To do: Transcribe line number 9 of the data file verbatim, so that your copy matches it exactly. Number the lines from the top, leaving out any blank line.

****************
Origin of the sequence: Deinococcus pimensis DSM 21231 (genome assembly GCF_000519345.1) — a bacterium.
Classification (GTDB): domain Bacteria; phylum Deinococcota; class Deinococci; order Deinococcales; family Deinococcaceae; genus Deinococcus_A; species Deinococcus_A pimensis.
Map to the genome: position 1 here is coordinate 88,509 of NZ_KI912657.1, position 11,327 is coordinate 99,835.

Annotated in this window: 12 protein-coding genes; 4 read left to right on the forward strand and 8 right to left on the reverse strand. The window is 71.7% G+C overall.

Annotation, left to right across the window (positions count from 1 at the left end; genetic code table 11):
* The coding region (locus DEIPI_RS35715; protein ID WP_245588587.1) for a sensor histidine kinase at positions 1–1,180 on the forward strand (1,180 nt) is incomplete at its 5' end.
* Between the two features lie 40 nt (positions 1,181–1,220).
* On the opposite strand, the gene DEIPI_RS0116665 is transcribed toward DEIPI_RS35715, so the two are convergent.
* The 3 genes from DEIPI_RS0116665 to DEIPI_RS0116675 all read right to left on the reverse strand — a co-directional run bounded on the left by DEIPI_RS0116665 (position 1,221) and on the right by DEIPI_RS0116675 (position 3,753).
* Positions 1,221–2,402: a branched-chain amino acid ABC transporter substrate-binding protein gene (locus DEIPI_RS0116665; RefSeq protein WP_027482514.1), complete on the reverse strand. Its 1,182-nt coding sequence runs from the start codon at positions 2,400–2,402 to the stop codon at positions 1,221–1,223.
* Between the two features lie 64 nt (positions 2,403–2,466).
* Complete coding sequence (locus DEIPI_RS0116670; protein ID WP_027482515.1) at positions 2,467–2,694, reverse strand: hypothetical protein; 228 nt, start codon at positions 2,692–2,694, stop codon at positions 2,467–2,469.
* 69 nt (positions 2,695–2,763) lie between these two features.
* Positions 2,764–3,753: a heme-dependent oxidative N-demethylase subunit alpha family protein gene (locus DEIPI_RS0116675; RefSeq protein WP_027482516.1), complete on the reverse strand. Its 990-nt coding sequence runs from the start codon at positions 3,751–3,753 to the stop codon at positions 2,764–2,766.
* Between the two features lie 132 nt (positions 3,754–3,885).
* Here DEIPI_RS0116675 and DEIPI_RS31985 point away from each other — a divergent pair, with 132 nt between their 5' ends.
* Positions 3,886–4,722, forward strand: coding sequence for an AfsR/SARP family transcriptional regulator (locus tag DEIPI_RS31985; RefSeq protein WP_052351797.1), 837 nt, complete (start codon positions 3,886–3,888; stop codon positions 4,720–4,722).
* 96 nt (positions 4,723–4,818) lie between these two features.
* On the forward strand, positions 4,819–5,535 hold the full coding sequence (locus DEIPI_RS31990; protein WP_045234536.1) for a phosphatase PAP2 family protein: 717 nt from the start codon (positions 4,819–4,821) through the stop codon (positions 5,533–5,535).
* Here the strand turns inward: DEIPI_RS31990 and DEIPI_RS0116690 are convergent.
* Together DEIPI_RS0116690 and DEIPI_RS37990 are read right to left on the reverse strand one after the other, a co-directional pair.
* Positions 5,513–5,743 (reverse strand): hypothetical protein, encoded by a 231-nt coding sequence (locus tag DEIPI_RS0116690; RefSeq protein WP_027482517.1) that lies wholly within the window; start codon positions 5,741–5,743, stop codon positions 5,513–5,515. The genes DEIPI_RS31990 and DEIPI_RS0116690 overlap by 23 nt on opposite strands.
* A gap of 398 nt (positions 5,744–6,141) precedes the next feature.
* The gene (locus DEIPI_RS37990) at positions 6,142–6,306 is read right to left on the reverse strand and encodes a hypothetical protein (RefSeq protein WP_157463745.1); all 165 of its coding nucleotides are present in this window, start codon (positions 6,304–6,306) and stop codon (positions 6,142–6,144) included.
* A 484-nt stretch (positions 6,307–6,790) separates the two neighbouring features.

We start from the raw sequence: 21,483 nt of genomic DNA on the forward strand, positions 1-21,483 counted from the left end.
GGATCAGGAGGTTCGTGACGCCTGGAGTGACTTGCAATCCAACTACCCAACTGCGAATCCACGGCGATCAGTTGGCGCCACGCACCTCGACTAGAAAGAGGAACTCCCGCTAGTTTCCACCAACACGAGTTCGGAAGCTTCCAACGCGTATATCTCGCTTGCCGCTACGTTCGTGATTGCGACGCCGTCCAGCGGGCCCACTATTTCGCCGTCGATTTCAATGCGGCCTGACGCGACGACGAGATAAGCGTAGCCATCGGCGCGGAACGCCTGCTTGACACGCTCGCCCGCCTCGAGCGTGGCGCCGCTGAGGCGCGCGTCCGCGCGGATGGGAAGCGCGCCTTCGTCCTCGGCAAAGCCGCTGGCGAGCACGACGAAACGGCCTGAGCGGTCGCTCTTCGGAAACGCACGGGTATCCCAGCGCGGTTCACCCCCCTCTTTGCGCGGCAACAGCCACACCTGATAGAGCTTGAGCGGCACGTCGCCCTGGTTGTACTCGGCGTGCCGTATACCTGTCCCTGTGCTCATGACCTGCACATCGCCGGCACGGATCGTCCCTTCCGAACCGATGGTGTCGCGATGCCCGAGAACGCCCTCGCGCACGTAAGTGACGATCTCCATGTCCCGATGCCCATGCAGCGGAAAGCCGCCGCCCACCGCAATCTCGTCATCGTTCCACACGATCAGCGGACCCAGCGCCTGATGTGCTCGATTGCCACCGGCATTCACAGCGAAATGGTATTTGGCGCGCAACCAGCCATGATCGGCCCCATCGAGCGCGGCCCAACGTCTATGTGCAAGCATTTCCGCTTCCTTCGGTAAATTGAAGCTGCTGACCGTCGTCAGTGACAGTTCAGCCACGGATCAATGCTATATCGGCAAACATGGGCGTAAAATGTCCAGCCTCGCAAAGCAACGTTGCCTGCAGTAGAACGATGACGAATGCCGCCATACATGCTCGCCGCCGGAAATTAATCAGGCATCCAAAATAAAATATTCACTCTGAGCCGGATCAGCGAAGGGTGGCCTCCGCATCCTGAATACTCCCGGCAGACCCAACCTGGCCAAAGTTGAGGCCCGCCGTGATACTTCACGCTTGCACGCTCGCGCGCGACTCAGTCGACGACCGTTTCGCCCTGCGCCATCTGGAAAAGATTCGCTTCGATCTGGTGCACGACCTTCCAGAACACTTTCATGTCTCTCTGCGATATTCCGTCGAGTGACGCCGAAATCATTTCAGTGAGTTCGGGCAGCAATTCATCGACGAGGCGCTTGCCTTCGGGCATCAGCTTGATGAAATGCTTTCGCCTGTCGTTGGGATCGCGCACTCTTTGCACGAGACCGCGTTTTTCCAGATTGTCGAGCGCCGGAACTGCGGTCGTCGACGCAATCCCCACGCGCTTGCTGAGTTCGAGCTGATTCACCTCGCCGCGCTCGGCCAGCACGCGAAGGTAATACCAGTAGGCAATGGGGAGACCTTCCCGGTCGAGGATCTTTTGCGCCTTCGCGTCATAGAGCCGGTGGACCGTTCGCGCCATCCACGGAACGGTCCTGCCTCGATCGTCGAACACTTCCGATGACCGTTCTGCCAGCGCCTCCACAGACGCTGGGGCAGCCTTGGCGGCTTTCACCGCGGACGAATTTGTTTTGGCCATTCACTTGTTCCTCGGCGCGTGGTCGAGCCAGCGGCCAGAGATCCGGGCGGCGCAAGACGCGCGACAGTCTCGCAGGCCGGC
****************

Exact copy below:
* The 3 genes from DEIPI_RS0116665 to DEIPI_RS0116675 all read right to left on the reverse strand — a co-directional run bounded on the left by DEIPI_RS0116665 (position 1,221) and on the right by DEIPI_RS0116675 (position 3,753).